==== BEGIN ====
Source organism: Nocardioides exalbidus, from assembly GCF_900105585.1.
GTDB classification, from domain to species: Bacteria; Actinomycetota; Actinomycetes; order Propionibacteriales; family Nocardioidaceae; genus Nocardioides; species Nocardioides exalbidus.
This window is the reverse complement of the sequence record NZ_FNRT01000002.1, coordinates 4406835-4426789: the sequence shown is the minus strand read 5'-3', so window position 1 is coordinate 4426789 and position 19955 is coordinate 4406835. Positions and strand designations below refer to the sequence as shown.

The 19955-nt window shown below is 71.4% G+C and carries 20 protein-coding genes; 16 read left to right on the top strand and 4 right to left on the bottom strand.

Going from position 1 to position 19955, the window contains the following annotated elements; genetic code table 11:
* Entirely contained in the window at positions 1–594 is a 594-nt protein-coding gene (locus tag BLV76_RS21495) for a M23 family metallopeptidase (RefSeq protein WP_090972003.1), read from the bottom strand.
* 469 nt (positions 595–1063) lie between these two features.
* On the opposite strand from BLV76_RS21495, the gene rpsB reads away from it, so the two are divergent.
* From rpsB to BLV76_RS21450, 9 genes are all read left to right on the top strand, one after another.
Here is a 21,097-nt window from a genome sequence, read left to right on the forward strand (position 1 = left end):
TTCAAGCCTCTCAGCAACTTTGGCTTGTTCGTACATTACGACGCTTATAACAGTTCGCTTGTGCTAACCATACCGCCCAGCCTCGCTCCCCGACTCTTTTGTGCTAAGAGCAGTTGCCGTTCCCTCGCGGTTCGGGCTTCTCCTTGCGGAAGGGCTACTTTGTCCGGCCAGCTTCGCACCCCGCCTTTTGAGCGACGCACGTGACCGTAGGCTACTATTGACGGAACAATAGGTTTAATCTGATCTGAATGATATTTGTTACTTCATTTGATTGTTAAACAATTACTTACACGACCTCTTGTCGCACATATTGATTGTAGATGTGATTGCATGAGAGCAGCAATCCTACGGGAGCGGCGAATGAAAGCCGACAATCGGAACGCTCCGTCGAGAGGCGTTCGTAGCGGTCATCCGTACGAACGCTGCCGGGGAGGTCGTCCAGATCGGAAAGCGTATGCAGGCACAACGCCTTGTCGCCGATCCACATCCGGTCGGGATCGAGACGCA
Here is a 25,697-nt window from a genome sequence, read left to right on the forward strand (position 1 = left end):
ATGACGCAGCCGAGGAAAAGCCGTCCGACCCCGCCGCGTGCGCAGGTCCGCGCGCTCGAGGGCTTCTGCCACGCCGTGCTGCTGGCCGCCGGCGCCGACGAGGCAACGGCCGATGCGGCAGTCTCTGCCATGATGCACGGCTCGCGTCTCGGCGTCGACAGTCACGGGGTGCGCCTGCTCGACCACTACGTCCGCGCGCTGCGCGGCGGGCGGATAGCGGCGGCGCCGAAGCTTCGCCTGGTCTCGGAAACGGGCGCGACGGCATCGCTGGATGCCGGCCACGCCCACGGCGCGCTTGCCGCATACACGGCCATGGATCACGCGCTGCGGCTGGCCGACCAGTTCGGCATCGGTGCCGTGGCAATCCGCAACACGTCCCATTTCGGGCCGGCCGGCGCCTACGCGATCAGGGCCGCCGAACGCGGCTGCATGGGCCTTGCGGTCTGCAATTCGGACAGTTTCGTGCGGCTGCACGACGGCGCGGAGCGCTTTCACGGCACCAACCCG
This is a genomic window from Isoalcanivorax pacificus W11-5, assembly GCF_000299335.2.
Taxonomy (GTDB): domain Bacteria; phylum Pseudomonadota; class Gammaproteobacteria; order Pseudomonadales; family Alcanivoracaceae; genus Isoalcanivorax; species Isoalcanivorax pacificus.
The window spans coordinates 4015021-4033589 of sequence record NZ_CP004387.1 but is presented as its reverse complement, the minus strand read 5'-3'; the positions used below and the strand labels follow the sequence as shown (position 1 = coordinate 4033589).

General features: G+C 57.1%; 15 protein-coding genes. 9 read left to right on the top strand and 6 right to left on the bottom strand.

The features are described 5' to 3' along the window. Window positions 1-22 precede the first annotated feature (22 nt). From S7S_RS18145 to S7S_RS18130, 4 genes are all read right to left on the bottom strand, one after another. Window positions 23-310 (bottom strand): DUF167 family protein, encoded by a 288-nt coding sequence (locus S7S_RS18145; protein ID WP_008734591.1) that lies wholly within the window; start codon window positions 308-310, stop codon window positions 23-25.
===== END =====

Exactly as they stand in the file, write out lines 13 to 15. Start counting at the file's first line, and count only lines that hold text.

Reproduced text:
ATGACGCAGCCGAGGAAAAGCCGTCCGACCCCGCCGCGTGCGCAGGTCCGCGCGCTCGAGGGCTTCTGCCACGCCGTGCTGCTGGCCGCCGGCGCCGACGAGGCAACGGCCGATGCGGCAGTCTCTGCCATGATGCACGGCTCGCGTCTCGGCGTCGACAGTCACGGGGTGCGCCTGCTCGACCACTACGTCCGCGCGCTGCGCGGCGGGCGGATAGCGGCGGCGCCGAAGCTTCGCCTGGTCTCGGAAACGGGCGCGACGGCATCGCTGGATGCCGGCCACGCCCACGGCGCGCTTGCCGCATACACGGCCATGGATCACGCGCTGCGGCTGGCCGACCAGTTCGGCATCGGTGCCGTGGCAATCCGCAACACGTCCCATTTCGGGCCGGCCGGCGCCTACGCGATCAGGGCCGCCGAACGCGGCTGCATGGGCCTTGCGGTCTGCAATTCGGACAGTTTCGTGCGGCTGCACGACGGCGCGGAGCGCTTTCACGGCACCAACCCG
This is a genomic window from Isoalcanivorax pacificus W11-5, assembly GCF_000299335.2.
Taxonomy (GTDB): domain Bacteria; phylum Pseudomonadota; class Gammaproteobacteria; order Pseudomonadales; family Alcanivoracaceae; genus Isoalcanivorax; species Isoalcanivorax pacificus.